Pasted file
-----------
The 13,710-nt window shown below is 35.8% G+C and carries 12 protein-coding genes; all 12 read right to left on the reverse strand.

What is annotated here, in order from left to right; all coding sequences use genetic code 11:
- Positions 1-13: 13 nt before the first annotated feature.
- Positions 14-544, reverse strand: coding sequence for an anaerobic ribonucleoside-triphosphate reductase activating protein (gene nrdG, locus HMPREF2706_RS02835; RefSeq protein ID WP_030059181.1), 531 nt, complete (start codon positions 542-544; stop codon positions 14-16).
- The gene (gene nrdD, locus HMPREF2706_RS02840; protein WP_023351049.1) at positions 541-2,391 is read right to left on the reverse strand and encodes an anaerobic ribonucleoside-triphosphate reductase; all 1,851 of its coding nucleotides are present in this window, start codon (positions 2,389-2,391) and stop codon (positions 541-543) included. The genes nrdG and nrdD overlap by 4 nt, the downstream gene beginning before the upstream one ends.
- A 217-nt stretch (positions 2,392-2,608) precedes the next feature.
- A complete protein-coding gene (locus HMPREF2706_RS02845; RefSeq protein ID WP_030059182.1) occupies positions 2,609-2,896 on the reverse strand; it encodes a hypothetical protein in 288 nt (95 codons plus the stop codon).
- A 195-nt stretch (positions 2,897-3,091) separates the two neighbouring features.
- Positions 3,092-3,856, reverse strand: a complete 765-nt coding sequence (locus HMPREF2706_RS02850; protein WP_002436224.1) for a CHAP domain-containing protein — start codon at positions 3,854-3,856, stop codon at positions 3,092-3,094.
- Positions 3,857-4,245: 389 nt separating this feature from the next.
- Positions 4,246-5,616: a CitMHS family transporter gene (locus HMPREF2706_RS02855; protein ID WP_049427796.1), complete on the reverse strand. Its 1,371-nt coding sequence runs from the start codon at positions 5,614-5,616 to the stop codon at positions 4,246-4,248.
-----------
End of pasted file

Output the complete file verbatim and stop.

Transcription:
The 13,710-nt window shown below is 35.8% G+C and carries 12 protein-coding genes; all 12 read right to left on the reverse strand.

What is annotated here, in order from left to right; all coding sequences use genetic code 11:
- Positions 1-13: 13 nt before the first annotated feature.
- Positions 14-544, reverse strand: coding sequence for an anaerobic ribonucleoside-triphosphate reductase activating protein (gene nrdG, locus HMPREF2706_RS02835; RefSeq protein ID WP_030059181.1), 531 nt, complete (start codon positions 542-544; stop codon positions 14-16).
- The gene (gene nrdD, locus HMPREF2706_RS02840; protein WP_023351049.1) at positions 541-2,391 is read right to left on the reverse strand and encodes an anaerobic ribonucleoside-triphosphate reductase; all 1,851 of its coding nucleotides are present in this window, start codon (positions 2,389-2,391) and stop codon (positions 541-543) included. The genes nrdG and nrdD overlap by 4 nt, the downstream gene beginning before the upstream one ends.
- A 217-nt stretch (positions 2,392-2,608) precedes the next feature.
- A complete protein-coding gene (locus HMPREF2706_RS02845; RefSeq protein ID WP_030059182.1) occupies positions 2,609-2,896 on the reverse strand; it encodes a hypothetical protein in 288 nt (95 codons plus the stop codon).
- A 195-nt stretch (positions 2,897-3,091) separates the two neighbouring features.
- Positions 3,092-3,856, reverse strand: a complete 765-nt coding sequence (locus HMPREF2706_RS02850; protein WP_002436224.1) for a CHAP domain-containing protein — start codon at positions 3,854-3,856, stop codon at positions 3,092-3,094.
- Positions 3,857-4,245: 389 nt separating this feature from the next.
- Positions 4,246-5,616: a CitMHS family transporter gene (locus HMPREF2706_RS02855; protein ID WP_049427796.1), complete on the reverse strand. Its 1,371-nt coding sequence runs from the start codon at positions 5,614-5,616 to the stop codon at positions 4,246-4,248.